Birds of Kenya – Bird Safaris
In Kenya, there are about 1105 birds species recorded which are further classified as endemic, accidental and those introduced by humans. The birds of Kenya offer a birdwatcher quite an awesome experience and it can take close to a week to identify over 300 species even without the help of a bird expert. This is possible when you choose to go bird watching in a particular region where certain birds reside or breed.
The Best time to go for a bird watching safari in Kenya is in the months of October to March when most migratory birds come back. If you are more interested in the water birds especially found in the Rift Valley lakes, January is the best time to spot them.
If you are interested in seeing the rarest and shyest of the birds, you can either use the help of a birds expert or buy a bird guide book. Some of the regions that are great for bird watching both the common and rare species include:
The Great Rift Valley Lakes System
Kenyan section of the Rift Valley is home to eight lakes, three of which are freshwater and the rest alkaline. Three of the alkaline Lakes i. e Lake Nakuru, Lake Elementaita and Lake Bogoria marked UNESCO World Heritage Sites is home to the Lesser Flamingos. Lake Turkana which is a freshwater lake is also a marked heritage site.
From this area alone, one is able to records about 350 birds species in different locations along the Rift. One of the common birds found in these lakes is the Lesser and Greater flamingos which are common in the shallow soda lakes with a record of about 4 million birds moving between the lakes. The soda lake includes; Lake Nakuru, Lake Bogoria, Lake Elementaita and Lake Magadi. Other birds found in these soda lakes including 13 globally threatened birds species are The great white pelicans (which makes these lakes it’s breeding ground), African Fish eagle, Black-necked Grebe, African Darter, White-necked vulture, Jackson’s widow bird, Grey crested helmet shrike, Martial and Crown Eagle, African Spoonbill, Cape Teal, Great Egret, The Avocet, Lesser Kestrel, Madagascar Squacco Heron among others.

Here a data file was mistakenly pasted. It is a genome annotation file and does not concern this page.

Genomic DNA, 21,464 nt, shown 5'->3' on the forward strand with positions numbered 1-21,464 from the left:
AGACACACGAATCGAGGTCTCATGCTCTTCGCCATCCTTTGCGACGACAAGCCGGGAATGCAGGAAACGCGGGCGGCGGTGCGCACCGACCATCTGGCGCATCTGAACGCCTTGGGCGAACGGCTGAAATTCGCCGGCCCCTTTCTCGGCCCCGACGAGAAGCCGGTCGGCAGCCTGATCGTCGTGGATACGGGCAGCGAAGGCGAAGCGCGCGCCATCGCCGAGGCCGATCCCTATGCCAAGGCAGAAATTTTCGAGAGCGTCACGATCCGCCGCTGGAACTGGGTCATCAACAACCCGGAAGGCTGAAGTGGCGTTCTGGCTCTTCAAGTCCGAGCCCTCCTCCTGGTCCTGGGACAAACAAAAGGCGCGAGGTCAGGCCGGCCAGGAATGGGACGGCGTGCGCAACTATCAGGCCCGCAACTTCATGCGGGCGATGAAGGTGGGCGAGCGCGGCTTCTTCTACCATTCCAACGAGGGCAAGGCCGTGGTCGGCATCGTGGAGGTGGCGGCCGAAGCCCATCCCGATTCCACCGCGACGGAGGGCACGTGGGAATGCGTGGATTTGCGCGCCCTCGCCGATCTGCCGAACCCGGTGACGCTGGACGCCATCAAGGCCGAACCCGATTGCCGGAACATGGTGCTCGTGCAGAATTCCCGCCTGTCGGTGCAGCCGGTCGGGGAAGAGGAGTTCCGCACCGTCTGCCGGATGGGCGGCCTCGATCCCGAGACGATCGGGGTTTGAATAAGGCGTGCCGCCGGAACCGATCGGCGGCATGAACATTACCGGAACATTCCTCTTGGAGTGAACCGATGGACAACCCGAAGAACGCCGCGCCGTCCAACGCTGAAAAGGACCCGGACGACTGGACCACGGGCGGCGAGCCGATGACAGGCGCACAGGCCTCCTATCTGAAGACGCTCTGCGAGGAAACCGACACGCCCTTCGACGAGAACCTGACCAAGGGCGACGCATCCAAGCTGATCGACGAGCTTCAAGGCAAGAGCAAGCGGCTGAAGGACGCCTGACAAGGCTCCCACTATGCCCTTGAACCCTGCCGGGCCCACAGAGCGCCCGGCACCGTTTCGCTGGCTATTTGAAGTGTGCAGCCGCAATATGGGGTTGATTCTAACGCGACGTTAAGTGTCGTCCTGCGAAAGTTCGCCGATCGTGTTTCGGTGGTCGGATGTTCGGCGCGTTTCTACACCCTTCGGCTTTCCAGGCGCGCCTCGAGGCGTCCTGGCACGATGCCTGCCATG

Of the three freshwater lakes, we have Lake Bogoria which is the second largest in Kenya’s Great Rift and a good place for bird safari along the lake shores, some of the birds to see include; Jackson’s and Hemprich’s hornbill, Bristle Crown Starling, Goliath Heron, White Backed duck, African skimmers and darters.
In Lake Turkana which is the largest desert lakes in the world, also a good bird-watching spot for bird specialist. We have birds like Pink-backed Pelican, Greater Flamingo, Sur-winged Plover, Little Stint. There are also some rare species like Saddle-billed Stork, African Skimmer and the Banded-Snake Eagle.
Lake Naivasha which is also a freshwater lake and a great birding area with birds like African Fish Eagle, Jacanas, Pied and Malachite Kingfisher, Goliath Herons, Red-knobbed coot, Spoonbills, Saddle-billed stork, Rare Maccoa duck, African Darters.
The Lake Victoria Islands
The Lake Victoria, Kenyan side has Islands that are home to over 350 local and migratory birds some not found anywhere else in Kenya. The Islands like Rusinga, Mfangano which are great tourist attraction have great lodges where you can stay and enjoy watching birds right from your room balcony. There is also a bird’s island accessible via boat from Rusinga or Mfangano Island which is a nesting ground to most of these water birds.
Some of the birds to see while on the Island lakes include; The African Fish Eagle, The Giant, Pygmy and Malachite Kingfisher, cormorants, sunbirds, double-toothed barbets, Egrets etc.
There is also the swampy area around the lake like Kusa, Dunga, Koguta swamps where you can spot birds like the endangered Papyrus Gonolek and the Papyrus Yellow Warbler. The Ruma National park which is also near the lake has birds like the migratory Blue Swallow.
National Parks and Game Reserve
It is easy to spot most bush birds in Kenya’s National Parks and Game Reserves though you need to concentrate on the birds and not get distracted by other wildlife in the area.
The Amboseli National Park has a record of around 400 species with birds like Lesser Flamingo, Martial Eagles, ducks, heron nest, darters among others.
The Maasai Mara has a record of 500 species with birds like The Common Ostrich, Martial and Crown Eagles, Corncrake, Grey Crested Helmet Shrike, Yellow bill ox-peckers, Lilac Breasted Roller, White-headed Vultures, Secretary bird, Saddle Billed Stork among others